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  • src inhibitors Currently ursodeoxycholic acid UDCA is the on

    2022-01-14

    Currently, ursodeoxycholic src inhibitors (UDCA) is the only recommended and widely used drug in the treatment of CFLD. However, the clinical efficacy of UDCA is controversial. The most recent Cochrane review only identified a small number of trials assessing the effectiveness of UDCA [92]. The authors concluded that there is ‘currently insufficient evidence to justify its routine use in cystic fibrosis’. UDCA treatment is often started early in life to prevent severe CFLD and related complications. This was also challenged by the results of a recent study, showing that treatment with UDCA started earlier in life had no effect on development of severe CFLD [13]. The effects of UDCA on BA homeostasis and FXR signaling have not been fully elucidated. UDCA increases hepatocellular and cholangiocellular secretion thereby increasing bile flow and reducing biliary toxicity [93]. UDCA is also suggested to decrease hepatic steatosis in mice [[94], [95], [96]]. In obese subjects UDCA was reported to lower FGF19 and subsequently increase hepatic bile acid synthesis [97]. The authors explained this as UDCA having FXR antagonistic effects which was supported by showing decreased FXR activation in an avidin biotin complex DNA-assay. However, in vitro assays suggest UDCA has neither FXR agonistic nor antagonistic properties [96,98]. UDCA is readily absorbed and constitutes a predominant part of the BA pool in UDCA treated patients (from 40% in PBC treated patients [99] to almost 90% in obese src inhibitors patients [97]), which is likely to contribute to the effects on the FXR-FGF15/19 axis. Fujita et al. showed a clear decrease in relative and absolute levels of muricholic acid levels in mouse livers after UDCA treatment, arguing the beneficial effects on hepatic steatosis (at least in mice) might be due to a reduction of the FXR antagonistic muricholic acid species [96]. FXR agonism has been shown to protect against hepatoxicity in a rat model of intrahepatic cholestasis [100]. In that study a systemic FXR agonist (i.e. GW4064) was used and effects could therefore be at least partly due to hepatic FXR activation. Direct evidence of the benefits of intestinal FXR-FGF15/19 signaling has been shown by Modica et al. [101] who demonstrated that transgenic overexpression of intestinal FXR or administration of FGF19 in mice protects against liver damage in three different models of cholestasis. The beneficial effects were attributed to a reduced BA pool size and more hydrophilic (i.e. less cytotoxic) biliary BA composition. However, FGF19 is a growth factor and is also associated with the induction of liver proliferation and growth of cancer cells [102]. To overcome the potential tumorigenic effects of FGF19, a modified variant of FGF19 (M70) has been produced, with reduced tumorigenicitiy but retained benefits in cholestatic liver disease in mice [103,104]. These results make intestinal FXR an interesting target in developing treatment and prevention strategies for CFLD. Unfortunately, CF mice have not been an ideal model for CFLD. Recently, however, other potentially more useful CF animal models have been developed, including the CF pig which already shows signs of CFLD at birth [105,106]. CF pigs could therefore be interesting to study CFLD [107,108].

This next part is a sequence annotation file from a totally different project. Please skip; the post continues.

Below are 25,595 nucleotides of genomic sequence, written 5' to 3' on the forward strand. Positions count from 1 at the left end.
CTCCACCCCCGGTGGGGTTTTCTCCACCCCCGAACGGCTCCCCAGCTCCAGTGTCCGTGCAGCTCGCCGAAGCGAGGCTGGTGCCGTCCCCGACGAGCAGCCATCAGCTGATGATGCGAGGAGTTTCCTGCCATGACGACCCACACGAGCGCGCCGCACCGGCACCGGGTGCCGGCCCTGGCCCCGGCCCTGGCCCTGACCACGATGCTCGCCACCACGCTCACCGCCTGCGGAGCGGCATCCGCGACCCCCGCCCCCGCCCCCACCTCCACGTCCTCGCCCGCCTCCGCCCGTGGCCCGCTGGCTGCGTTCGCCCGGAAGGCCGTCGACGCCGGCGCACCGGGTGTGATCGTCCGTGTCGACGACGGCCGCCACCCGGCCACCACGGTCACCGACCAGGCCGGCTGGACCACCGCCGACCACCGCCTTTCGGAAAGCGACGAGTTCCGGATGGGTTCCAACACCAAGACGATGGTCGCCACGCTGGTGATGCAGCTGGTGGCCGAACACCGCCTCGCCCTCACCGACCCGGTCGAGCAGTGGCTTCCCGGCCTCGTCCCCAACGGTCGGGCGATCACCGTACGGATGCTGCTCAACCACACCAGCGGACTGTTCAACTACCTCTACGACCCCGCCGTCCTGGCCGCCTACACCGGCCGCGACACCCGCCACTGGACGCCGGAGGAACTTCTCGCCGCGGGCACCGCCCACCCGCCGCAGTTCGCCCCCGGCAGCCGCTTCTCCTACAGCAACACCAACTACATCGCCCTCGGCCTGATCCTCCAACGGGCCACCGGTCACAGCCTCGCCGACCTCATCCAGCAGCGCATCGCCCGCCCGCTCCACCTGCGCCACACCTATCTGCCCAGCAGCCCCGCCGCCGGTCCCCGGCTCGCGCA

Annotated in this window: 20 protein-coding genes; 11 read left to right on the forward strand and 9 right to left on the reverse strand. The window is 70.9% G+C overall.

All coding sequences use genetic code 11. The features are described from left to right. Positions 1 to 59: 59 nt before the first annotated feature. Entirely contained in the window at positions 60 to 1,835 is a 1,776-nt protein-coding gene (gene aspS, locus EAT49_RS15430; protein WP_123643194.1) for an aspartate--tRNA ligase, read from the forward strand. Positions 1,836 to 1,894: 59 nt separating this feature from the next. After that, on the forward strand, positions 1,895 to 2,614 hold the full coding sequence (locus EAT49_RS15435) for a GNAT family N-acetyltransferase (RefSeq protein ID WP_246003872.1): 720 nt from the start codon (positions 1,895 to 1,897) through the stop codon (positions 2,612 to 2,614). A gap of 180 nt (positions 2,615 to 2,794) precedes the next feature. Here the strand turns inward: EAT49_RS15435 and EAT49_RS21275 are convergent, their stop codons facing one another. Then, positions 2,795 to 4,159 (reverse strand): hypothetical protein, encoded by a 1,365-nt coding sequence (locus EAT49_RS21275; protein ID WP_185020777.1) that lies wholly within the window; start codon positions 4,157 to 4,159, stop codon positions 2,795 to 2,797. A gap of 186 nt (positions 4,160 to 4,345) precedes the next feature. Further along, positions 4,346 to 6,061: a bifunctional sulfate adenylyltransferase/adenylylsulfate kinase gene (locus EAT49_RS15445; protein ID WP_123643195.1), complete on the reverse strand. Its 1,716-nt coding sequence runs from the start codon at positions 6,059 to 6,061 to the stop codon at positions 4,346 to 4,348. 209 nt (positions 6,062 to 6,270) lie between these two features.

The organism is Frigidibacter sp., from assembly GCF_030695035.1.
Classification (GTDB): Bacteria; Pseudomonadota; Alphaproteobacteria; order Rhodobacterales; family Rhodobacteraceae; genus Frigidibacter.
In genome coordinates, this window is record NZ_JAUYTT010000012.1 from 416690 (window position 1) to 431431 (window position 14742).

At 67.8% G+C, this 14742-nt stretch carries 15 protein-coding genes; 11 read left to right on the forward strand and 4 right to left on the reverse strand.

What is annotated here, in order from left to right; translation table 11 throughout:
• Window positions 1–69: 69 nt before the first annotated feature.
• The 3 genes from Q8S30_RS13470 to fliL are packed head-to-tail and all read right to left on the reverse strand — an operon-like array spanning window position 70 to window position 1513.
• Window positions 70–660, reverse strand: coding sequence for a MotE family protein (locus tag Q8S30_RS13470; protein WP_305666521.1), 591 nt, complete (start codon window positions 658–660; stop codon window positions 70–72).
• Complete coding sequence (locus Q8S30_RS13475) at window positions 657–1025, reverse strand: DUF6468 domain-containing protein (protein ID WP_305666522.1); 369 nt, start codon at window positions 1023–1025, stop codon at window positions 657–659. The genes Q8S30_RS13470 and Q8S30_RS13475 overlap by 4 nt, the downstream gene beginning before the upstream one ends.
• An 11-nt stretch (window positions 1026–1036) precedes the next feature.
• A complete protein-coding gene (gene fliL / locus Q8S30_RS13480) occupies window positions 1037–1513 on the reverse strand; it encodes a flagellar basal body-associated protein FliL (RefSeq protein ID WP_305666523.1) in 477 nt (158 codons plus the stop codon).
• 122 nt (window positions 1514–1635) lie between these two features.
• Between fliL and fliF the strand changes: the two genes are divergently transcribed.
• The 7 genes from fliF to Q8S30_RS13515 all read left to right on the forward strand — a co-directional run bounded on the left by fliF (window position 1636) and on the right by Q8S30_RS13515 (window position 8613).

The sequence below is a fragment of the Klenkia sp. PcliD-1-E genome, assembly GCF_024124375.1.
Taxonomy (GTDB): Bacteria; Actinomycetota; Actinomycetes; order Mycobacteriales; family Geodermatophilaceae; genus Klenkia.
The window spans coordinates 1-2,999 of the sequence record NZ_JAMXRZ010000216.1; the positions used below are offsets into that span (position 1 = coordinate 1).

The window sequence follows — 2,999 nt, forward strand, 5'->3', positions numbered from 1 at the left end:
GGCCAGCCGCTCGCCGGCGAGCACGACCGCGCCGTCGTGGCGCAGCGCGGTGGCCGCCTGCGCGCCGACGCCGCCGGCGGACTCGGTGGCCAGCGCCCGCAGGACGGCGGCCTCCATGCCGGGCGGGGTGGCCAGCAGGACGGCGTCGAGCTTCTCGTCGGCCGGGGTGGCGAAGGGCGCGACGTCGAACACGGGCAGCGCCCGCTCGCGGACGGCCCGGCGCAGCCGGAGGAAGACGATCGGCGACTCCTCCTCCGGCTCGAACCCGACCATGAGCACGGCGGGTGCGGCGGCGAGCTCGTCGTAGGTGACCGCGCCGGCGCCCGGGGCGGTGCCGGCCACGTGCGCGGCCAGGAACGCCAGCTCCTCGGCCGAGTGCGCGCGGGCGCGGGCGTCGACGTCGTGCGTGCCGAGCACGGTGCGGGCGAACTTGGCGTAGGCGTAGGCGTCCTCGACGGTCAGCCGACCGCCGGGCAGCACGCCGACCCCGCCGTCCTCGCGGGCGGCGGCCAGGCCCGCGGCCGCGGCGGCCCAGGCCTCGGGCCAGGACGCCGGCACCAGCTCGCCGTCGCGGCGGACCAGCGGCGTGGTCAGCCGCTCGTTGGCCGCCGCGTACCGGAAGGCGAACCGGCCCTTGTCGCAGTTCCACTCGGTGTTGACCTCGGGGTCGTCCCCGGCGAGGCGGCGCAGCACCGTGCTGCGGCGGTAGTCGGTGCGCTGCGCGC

Modulating bile acid homeostasis to improve gastrointestinal outcomes in cystic fibrosis CF patients often display SIBO or colonic dysbiosis. Not only do these conditions generate direct symptoms including abdominal discomfort, diarrhea and flatulence, they also increase the risk of developing metabolic abnormalities and liver disease [109]. The relationship between BAs and intestinal microbiota is complex, with mutual interactions [87,110]. In the CF intestine, inspissated mucus accumulates, making it easier for harmful bacteria to thrive [27]. Other factors contributing to an altered microbial profile include a low intestinal pH due to reduced bicarbonate secretion, a longer intestinal transit time and exposure to antibiotics that CF patients frequently receive for (suspected) pulmonary infections. Interestingly, bacterial overgrowth itself has also been suggested to contribute to mucus secretion. Antibiotic treatment aimed at eradication of bacterial overgrowth in Cftr mice reduced mucus accumulation without a major effect on mucin gene expression, suggesting a more direct role for bacteria on mucus secretion by intestinal epithelium [111].